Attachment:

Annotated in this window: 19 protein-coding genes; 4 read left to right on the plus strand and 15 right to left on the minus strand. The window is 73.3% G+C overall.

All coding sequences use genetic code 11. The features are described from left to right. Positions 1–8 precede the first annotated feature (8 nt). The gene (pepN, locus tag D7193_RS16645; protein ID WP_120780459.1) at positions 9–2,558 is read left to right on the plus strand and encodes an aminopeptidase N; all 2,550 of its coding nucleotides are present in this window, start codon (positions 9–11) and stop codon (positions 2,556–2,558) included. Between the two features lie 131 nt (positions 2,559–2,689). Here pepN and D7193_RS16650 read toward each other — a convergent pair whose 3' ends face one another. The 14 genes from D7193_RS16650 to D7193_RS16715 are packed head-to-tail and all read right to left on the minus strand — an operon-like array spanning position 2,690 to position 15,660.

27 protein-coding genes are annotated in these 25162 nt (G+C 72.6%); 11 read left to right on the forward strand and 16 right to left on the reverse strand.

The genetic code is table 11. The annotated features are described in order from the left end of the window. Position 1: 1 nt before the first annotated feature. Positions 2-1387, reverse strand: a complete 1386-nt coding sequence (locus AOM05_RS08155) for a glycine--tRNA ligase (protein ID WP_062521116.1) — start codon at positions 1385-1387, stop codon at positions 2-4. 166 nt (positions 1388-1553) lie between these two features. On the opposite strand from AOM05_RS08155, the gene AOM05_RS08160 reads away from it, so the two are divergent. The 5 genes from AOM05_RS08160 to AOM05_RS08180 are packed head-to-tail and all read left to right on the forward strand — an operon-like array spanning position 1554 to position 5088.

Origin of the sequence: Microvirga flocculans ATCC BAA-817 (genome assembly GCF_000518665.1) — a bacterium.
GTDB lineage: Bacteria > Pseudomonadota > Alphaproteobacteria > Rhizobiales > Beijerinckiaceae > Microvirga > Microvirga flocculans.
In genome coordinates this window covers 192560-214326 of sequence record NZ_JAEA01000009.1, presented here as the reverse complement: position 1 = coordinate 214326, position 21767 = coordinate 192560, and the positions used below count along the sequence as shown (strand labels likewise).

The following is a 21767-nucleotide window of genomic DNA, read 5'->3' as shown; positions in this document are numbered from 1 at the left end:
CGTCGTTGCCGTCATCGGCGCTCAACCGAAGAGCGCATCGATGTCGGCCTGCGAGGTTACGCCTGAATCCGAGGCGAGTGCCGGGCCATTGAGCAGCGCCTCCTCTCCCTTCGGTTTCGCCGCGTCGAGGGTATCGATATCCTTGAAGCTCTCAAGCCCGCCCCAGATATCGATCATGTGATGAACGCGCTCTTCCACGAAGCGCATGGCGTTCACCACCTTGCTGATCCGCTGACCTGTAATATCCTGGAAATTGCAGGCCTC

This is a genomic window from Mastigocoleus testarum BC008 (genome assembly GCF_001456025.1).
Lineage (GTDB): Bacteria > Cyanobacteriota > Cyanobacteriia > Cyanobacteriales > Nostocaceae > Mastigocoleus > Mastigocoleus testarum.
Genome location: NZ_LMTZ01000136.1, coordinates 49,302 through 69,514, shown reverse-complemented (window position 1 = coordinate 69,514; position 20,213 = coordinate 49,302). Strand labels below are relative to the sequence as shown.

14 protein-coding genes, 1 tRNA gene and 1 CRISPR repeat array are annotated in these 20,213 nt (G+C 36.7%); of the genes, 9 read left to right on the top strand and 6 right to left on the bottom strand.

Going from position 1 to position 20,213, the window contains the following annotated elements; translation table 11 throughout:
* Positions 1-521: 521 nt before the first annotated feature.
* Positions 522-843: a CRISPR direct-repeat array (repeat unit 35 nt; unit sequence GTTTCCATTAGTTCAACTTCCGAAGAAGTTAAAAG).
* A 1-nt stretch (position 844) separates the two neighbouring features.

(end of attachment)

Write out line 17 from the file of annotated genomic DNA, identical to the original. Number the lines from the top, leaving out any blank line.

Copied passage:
* A 1-nt stretch (position 844) separates the two neighbouring features.